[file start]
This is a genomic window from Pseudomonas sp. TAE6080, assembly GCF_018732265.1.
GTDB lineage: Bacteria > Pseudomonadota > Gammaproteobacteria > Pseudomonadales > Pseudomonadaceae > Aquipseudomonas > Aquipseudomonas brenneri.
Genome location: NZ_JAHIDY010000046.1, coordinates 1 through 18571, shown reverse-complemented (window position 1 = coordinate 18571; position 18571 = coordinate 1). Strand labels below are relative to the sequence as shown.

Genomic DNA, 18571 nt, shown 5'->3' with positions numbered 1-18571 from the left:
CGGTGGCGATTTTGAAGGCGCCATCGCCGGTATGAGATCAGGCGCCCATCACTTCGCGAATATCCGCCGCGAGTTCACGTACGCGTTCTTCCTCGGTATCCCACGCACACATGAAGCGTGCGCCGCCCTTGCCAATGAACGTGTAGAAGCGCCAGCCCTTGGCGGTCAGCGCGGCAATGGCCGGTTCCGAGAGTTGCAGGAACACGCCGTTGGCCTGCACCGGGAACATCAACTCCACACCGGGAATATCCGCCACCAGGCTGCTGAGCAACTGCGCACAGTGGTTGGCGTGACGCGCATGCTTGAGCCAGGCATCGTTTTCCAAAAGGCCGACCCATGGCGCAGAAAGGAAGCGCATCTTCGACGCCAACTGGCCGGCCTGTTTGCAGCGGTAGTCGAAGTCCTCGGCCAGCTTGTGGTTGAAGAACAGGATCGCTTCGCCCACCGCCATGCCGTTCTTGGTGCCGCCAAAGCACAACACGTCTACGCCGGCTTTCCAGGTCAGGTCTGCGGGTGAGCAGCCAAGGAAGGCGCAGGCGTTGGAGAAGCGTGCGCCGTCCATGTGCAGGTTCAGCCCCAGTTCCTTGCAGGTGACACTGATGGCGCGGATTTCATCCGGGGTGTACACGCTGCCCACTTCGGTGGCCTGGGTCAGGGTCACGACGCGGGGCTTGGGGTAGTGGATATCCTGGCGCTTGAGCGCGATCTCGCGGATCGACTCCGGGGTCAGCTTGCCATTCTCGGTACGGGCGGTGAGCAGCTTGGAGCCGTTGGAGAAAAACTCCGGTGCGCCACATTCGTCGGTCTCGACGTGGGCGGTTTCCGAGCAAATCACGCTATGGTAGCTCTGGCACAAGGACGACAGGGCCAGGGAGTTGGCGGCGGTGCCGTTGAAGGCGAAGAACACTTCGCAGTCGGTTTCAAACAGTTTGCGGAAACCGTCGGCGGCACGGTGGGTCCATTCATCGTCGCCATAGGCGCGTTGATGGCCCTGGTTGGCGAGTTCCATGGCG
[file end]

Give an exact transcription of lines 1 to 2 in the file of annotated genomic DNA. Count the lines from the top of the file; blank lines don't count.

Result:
This is a genomic window from Pseudomonas sp. TAE6080, assembly GCF_018732265.1.
GTDB lineage: Bacteria > Pseudomonadota > Gammaproteobacteria > Pseudomonadales > Pseudomonadaceae > Aquipseudomonas > Aquipseudomonas brenneri.